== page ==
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Session 72 - Late Type Stars and Planetary Nebulae.
Display session, Thursday, June 13
The study of the origin and evolution of the elements is one of the cornerstones of modern astrophysics. For any given isotope of an element a crucial step is the observational determination of the abundance of that isotope and how that abundance varies temporally and spatially. We are making precise determinations of the abundance of the light isotope of helium, ^3He, in the interstellar medium of the Milky Way. The ^3He abundance is derived from measurements of the spin-flip line of ^3He^+ with a rest wavelength of 3.46 cm. Potentially observable sources of ionized gas include H\thinspace II regions and planetary nebulae located throughout the Galaxy (e.g., Balser et al. 1994 ApJ, 430, 667). ^3He can serve both as a probe of cosmology and stellar/galactic evolution.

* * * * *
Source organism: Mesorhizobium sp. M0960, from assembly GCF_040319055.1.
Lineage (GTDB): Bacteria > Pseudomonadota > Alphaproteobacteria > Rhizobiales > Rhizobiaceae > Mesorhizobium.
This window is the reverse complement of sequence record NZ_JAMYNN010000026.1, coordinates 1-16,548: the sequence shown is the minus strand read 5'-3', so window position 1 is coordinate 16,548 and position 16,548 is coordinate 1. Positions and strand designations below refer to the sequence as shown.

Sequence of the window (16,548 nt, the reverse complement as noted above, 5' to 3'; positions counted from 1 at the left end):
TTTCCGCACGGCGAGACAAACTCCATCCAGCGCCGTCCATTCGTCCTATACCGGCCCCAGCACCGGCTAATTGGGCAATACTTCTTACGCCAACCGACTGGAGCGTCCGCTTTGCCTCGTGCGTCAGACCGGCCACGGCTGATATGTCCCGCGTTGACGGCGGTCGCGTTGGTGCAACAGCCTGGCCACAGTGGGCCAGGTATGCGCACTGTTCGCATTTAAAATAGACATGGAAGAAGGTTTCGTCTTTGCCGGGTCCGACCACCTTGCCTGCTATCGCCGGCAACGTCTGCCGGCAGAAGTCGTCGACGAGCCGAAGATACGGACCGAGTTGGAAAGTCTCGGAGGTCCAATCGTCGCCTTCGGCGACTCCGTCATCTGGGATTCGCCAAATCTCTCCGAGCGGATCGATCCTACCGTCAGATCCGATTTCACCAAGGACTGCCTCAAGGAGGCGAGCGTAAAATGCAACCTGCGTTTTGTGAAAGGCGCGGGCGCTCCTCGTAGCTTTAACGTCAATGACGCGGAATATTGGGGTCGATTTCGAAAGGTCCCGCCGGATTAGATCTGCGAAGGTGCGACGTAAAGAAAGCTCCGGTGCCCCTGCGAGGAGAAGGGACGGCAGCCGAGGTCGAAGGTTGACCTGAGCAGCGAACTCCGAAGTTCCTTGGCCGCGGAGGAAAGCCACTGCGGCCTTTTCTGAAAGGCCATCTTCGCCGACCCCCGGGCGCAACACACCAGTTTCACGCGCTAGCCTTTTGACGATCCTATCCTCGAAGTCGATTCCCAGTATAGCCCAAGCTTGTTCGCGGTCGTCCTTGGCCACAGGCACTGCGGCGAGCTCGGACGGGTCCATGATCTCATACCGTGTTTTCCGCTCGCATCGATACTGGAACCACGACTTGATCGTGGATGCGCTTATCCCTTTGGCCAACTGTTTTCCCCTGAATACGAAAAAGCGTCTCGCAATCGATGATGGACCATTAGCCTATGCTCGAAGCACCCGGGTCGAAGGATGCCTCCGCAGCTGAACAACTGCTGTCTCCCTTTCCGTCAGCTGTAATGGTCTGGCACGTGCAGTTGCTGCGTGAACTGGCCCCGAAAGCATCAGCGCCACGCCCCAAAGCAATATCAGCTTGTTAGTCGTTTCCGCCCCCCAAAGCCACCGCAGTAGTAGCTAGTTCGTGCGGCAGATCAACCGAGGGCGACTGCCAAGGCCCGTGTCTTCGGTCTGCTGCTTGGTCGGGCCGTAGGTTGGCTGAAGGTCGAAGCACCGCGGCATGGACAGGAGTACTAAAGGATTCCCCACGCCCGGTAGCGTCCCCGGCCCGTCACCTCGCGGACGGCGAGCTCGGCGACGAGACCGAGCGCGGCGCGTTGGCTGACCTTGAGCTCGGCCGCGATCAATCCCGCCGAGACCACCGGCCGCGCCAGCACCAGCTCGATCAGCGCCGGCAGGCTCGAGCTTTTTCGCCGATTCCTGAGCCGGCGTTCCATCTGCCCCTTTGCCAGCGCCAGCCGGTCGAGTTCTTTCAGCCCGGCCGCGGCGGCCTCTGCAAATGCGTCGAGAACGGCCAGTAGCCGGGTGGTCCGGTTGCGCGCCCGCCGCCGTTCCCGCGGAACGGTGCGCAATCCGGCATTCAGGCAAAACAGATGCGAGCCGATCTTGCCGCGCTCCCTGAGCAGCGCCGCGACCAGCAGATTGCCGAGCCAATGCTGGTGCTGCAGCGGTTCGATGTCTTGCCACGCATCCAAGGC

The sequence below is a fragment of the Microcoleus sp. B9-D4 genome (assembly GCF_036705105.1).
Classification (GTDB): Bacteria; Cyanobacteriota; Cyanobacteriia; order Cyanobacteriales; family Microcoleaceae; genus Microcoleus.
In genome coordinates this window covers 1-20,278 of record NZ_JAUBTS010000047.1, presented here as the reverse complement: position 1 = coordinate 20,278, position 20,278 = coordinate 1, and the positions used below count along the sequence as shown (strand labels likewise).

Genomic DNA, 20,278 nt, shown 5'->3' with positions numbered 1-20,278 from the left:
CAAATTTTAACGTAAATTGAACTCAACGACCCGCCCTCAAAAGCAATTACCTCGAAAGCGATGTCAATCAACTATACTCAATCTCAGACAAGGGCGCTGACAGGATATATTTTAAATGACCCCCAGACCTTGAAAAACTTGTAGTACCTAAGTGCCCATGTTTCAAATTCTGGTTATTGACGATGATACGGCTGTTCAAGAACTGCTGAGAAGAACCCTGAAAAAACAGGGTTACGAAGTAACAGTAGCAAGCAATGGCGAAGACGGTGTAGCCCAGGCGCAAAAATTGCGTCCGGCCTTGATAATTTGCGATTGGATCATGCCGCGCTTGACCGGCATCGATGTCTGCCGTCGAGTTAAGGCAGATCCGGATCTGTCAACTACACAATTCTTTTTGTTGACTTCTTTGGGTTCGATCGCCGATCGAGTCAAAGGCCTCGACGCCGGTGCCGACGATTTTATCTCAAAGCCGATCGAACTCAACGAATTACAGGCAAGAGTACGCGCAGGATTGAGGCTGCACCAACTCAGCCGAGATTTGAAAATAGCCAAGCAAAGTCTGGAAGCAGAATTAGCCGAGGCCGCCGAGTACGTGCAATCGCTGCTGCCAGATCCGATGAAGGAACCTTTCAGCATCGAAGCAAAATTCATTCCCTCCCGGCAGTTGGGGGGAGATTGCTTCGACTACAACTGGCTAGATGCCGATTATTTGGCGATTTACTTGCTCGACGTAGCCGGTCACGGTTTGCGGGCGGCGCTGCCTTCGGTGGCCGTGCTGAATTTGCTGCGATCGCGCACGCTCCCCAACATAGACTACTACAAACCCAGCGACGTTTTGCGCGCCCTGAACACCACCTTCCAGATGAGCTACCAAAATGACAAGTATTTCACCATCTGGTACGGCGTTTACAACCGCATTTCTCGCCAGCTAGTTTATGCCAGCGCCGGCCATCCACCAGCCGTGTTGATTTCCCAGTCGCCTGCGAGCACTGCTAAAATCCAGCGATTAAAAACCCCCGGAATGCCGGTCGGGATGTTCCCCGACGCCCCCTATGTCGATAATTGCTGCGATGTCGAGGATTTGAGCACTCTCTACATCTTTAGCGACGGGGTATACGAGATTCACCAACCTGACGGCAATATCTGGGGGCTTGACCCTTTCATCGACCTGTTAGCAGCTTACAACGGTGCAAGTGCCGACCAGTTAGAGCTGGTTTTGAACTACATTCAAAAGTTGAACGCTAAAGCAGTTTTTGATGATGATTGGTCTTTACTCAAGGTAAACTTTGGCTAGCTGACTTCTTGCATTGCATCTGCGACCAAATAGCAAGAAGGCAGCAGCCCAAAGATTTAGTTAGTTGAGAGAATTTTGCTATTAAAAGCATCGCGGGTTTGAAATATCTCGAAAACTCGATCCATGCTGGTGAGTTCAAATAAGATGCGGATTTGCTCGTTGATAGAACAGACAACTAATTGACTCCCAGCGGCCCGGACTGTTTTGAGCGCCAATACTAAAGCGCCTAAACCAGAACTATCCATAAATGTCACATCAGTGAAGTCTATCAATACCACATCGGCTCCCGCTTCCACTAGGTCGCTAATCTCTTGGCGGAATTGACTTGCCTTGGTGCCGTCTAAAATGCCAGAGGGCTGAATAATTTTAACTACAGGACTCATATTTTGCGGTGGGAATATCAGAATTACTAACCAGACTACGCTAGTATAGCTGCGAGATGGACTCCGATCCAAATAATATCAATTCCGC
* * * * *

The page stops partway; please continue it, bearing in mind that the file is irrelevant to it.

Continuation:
Nuclear fusion reactions inside stars will change the relative amounts of the light elements from the primordial abundances produced by the Big Bang. Theory predicts not only that common solar-type stars are net producers of ^3He but also that the mass lost from winds generated at advanced stages of their evolution and the final planetary nebulae should be substantially enriched in ^3He. Planetary nebula ^3He abundances are therefore important tests of stellar evolution theory since these low-mass, evolved objects are expected to be significant sources of ^3He.
We report observations of the cosmic abundance of ^3He for a sample of six Galactic planetary nebulae. The derived abundances range from ^3He/H = 10^-4 to 10^-3. These abundances are consistent with standard models of stellar evolution of low-mass stars. They are also a factor of ten larger than those found in Galactic H\thinspace II regions.
This research was supported by NSF grant AST\thinspace 91--21169.
Program listing for Thursday